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Horowitz: Earth Day 2018 - Best & Worst of Times

Tuesday, April 24, 2018

 

Rob Horowitz

This past Sunday’s Earth Day calls to mind the famous beginning of Charles Dickens' classic French Revolution novel, Tale of Two Cities: “It was the best of times, it was the worst of times, it was the age of wisdom, it was the age of foolishness, it was the epoch of belief, it was the epoch of incredulity, it was the season of Light, it was the season of Darkness, it was the spring of hope, it was the winter of despair…”

On limiting the rise in global temperatures--the most important environmental issue of our time and an existential one for humans to continue to thrive on our planet--it is in a certain sense, the best of times.  The fears that President Trumps 2017 announcement that the United States intended to withdraw from the landmark 2015 Paris Global Climate Change Agreement would cause other major carbon emitters, such as China and India, to pull back on their commitments simply have not been realized. If anything, other nations have stepped up and worked to fill the void. The major breakthrough achieved in Paris and in bi-lateral agreements forged by the Obama Administration that set the stage for Pairs were that the developing nations agreed for the first time to cap and begin lowering their emissions. Up to that point, China and other developing nations had resisted setting a goal of lowering emissions, saying it was up to the United States and the rest of the developed world that created the problem to solve it. This breakthrough, which is essential to limiting global temperature increases, has now stood the test of time.

Further, in the wake of Trump’s ill-advised decision to abandon our Paris commitments, state and local elected leaders, along with many major corporations and non-profits, have taken on the mantle of leadership, proclaiming that their actions taken together will mean that the United States will still meet its climate change goals.  As Michael Bloomberg, who now serves as UN Special Envoy for Cities and Climate Change, said, “Americans will honor and fulfill the Paris Agreement by leading from the bottom up – and there isn’t anything Washington can do to stop us.”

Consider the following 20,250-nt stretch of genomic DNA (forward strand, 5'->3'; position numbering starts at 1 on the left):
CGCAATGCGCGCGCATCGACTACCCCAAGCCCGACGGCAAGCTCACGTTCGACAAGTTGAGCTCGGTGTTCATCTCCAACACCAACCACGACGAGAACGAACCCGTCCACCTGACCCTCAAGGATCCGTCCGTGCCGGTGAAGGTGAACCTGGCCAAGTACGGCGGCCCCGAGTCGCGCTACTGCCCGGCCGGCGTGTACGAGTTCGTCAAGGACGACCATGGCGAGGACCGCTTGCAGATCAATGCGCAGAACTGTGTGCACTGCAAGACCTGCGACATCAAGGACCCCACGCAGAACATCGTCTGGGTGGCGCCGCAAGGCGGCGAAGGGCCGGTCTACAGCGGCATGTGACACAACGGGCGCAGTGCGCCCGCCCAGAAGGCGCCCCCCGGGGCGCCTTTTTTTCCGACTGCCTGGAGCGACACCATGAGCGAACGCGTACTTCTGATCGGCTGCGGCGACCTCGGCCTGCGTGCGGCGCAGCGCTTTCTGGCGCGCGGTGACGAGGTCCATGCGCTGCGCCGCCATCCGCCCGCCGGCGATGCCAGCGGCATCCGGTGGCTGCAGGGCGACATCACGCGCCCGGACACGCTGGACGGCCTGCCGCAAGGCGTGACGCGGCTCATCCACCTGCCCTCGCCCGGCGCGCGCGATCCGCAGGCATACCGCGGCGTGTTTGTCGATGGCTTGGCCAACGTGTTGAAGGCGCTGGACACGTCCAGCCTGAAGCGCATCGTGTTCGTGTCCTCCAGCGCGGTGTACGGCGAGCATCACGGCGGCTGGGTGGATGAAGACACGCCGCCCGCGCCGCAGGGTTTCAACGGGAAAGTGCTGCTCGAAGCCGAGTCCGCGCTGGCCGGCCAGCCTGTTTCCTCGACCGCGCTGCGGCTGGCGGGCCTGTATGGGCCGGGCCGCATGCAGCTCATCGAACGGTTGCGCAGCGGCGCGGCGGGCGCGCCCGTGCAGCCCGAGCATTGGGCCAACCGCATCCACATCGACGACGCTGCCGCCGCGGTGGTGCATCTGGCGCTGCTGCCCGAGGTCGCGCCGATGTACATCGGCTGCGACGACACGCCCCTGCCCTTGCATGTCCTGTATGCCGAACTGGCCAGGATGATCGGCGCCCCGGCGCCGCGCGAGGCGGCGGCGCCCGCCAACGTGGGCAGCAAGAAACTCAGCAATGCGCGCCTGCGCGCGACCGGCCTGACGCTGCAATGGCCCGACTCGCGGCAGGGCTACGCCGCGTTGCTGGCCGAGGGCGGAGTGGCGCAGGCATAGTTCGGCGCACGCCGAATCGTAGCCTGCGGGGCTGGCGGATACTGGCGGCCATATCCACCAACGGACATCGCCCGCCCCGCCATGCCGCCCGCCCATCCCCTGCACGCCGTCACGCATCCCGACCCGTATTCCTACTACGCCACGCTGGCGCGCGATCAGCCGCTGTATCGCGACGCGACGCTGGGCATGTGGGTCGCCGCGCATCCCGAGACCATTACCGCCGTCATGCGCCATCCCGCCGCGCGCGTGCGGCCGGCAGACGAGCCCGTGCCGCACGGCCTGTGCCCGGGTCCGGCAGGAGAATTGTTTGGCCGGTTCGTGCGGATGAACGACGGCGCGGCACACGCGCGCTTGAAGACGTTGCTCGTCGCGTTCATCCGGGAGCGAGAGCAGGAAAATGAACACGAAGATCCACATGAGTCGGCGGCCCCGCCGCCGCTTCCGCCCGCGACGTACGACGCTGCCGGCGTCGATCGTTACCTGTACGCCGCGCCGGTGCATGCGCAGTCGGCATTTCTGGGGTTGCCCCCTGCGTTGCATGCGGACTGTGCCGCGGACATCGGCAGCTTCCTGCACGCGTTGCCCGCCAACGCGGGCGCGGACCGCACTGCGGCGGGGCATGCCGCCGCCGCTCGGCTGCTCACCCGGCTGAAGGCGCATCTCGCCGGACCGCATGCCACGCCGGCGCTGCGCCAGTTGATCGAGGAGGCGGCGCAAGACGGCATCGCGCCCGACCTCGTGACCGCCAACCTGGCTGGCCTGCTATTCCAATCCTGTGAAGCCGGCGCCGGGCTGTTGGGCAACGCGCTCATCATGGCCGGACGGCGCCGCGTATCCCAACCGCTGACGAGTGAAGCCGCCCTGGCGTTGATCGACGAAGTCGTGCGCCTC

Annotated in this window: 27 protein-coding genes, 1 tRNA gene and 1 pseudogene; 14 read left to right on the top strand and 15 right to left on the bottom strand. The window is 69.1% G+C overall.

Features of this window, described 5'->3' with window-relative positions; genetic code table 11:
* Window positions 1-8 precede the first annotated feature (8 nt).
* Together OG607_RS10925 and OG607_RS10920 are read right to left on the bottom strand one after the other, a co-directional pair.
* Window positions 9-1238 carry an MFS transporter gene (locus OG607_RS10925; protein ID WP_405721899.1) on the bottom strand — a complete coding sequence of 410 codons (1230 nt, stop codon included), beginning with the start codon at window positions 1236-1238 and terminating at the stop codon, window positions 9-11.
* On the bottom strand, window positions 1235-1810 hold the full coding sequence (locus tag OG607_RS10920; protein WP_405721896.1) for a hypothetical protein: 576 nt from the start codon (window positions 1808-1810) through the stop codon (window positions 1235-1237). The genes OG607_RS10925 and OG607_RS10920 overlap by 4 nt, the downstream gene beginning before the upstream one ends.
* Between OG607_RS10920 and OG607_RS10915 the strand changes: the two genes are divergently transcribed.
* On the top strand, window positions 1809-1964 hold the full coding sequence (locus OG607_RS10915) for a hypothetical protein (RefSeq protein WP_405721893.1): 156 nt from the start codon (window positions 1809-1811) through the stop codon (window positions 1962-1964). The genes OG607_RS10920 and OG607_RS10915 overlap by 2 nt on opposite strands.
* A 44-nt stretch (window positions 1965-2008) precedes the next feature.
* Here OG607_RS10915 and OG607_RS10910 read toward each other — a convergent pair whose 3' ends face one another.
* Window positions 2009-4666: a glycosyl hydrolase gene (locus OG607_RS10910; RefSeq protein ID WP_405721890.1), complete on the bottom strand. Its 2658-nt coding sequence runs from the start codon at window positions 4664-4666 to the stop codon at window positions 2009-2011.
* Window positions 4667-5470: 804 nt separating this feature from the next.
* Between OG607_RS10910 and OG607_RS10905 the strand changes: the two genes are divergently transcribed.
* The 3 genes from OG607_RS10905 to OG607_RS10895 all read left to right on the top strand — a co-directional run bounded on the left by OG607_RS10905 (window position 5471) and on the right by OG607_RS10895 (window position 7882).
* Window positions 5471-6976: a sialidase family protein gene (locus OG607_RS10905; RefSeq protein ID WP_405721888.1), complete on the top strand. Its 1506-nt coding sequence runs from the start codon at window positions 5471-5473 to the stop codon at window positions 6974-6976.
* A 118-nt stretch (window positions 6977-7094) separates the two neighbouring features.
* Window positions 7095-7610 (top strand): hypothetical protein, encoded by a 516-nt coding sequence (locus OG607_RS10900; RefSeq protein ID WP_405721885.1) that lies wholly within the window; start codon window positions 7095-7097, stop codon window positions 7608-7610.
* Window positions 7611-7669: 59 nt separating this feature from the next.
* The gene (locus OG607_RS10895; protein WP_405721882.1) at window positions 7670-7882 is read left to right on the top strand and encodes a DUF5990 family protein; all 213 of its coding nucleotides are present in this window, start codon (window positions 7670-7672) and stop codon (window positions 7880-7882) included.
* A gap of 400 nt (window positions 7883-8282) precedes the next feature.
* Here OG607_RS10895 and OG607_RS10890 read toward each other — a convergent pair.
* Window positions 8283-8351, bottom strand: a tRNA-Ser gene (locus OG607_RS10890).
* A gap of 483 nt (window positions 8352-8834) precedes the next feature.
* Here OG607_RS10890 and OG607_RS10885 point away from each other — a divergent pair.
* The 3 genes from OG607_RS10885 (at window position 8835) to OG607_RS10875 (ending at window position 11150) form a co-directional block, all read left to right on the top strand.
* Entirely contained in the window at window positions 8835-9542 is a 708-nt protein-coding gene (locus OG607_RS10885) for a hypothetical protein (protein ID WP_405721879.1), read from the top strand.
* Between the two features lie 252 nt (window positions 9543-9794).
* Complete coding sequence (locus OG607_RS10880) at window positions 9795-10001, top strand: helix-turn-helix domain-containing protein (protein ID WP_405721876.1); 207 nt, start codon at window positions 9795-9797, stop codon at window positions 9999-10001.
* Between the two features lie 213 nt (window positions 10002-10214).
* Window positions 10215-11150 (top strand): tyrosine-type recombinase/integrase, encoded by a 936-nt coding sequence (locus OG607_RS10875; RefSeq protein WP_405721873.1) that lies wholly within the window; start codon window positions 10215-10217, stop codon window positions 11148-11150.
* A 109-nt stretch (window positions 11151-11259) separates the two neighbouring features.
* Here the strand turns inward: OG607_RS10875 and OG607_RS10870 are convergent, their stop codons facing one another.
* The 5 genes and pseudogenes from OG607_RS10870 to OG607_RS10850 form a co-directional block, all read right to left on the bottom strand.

The rapid growth and related lower costs of renewable energy is perhaps the most promising and important development of all, making the claims of Mr. Bloomberg, Governor Jerry Brown and other local and state leaders credible--far more than just wishful thinking.  Also, the growth of solar energy, wind power and other non-carbon producing- sources of energy is an essential development for bringing about the worldwide greenhouse gas emissions reductions needed to limit temperature increases sufficiently to avoid the worst consequences of global warming.

For national environmental policy, however, it is the worst of times. Coupled with an irresponsible abandonment of leadership on climate change and a corresponding effort to roll back President Obama’s climate change initiatives, is an all-out attempt to weaken environmental protections across the board. Led by EPA Administrator Scott Pruitt, an ally of the oil, gas and coal industries, this effort is even fiercer and more extreme than the effort of the Reagan Administration in its first two years before political reality set it to roll back environmental laws and regulations in the early 80’s.

As Vox pointed out in an article posted over Earth Day Weekend, as the climate science becomes even more definite, the Trump Administration stays steadfast in its denial of climate change reality. Among the recent disturbing examples cited by Vox is that “NOAA scientists reported late last year that the Arctic losing ice at its fastest rate in at least 1,500 years.”

While state and local leaders throughout our nation are stepping in admirably for where the Trump Administration stepped-up, given the scale and complexity of the climate change problem and the relatively short-timeline left to ameliorate it, the absence of United States global leadership is still highly problematic.

To paraphrase Dickens once more, For our environment, it is the best of times:it is the worst of times.

 

Rob Horowitz is a strategic and communications consultant who provides general consulting, public relations, direct mail services and polling for national and state issue organizations, various non-profits and elected officials and candidates. He is an Adjunct Professor of Political Science at the University of Rhode Island

 

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